Psychedelics alone won’t treat an individual’s TRD and PSTD conditions, however. A psychedelic drug approach must be combined with other treatments. It is the same for other medical approaches to treat mental illness. Talk therapy is an approach that often accompanies treatment. A combined approach that includes multiple modalities at the same time is the most effective way to create change.

What are the risks of psychedelic drugs?

It would be naive to believe there are no risks to using psychedelic drugs to treat mental illness. Yet, it should be remembered that there are risks in all types of medications prescribed by doctors. In rare instances, psychedelics such as psilocybin and LSD have been found to create a lasting psychotic reaction. This has mostly occurred in individuals with a family history of psychosis.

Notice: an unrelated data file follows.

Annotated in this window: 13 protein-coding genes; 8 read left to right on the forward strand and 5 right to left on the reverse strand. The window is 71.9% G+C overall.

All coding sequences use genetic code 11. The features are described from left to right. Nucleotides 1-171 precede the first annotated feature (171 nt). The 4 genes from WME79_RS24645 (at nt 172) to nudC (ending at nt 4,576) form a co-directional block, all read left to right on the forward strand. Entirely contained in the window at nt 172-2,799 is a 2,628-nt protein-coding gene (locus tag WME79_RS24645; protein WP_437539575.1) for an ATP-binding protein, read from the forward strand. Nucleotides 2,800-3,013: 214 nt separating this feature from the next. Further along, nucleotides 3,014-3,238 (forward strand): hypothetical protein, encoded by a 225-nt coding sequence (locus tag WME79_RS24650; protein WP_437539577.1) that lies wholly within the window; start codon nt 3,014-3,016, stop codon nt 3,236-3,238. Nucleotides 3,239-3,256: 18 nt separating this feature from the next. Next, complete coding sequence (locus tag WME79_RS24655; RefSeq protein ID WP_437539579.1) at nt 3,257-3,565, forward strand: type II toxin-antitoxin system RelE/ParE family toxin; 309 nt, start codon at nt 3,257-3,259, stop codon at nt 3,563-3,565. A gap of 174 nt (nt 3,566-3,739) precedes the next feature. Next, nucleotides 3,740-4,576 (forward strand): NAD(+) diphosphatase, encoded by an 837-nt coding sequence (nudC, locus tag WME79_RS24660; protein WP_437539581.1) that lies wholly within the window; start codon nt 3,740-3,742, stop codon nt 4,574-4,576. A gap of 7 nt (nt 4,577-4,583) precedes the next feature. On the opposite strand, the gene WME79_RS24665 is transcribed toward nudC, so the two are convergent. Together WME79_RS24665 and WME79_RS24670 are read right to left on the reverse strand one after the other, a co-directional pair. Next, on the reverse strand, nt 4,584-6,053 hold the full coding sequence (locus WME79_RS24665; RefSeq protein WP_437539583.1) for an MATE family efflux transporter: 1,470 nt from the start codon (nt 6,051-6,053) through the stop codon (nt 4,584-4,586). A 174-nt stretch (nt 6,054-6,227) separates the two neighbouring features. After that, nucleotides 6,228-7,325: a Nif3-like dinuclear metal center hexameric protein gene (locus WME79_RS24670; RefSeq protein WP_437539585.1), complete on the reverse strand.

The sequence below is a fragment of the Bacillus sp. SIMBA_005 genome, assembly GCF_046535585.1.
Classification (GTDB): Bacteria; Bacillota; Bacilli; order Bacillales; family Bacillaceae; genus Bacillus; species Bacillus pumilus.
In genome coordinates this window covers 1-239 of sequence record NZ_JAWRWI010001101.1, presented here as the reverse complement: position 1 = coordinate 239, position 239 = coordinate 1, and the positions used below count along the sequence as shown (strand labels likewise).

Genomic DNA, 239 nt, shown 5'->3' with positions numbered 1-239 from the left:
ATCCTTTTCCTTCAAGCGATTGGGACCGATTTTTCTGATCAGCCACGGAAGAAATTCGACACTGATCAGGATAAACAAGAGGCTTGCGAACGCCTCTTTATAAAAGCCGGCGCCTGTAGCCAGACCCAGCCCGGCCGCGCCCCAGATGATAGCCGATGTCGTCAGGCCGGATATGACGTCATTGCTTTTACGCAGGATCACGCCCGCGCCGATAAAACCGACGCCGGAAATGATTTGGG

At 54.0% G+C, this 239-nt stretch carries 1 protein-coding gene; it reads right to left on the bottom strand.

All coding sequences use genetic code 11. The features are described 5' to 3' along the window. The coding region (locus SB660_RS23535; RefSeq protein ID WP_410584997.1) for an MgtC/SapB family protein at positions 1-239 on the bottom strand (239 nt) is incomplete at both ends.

There is a renewed interest in psychedelics as a therapeutic medication. It is a renaissance. As previously explained, in the 1970s, US politicians put the kibosh on psychedelics being used as medication. Up to the decade, scientists had been hopeful that in the right hands, psychedelics would provide help to those suffering from depression.

The 1950s and 1960s were the golden age of psychedelic research. Over 1,000 articles were published by scientists at the time on studies in which psychedelics were used as psychiatric treatment. Unfortunately, the increase in recreational drug uses during the 1960s influenced the banning of psychedelics. It also saw the drugs become reviled by the public thanks to a US government PR campaign.

The challenges ahead for Psychedelic Treatment for Mental Health

There are still plenty of challenges that lay ahead for scientists, researchers, and mental healthcare professionals. Creating healthcare treatments from the research and tests will be a challenge. Drug regulators have a massive task ahead them as well. They must interpret the findings of studies on psychedelic treatments and decide whether to all the drugs to be used by the public.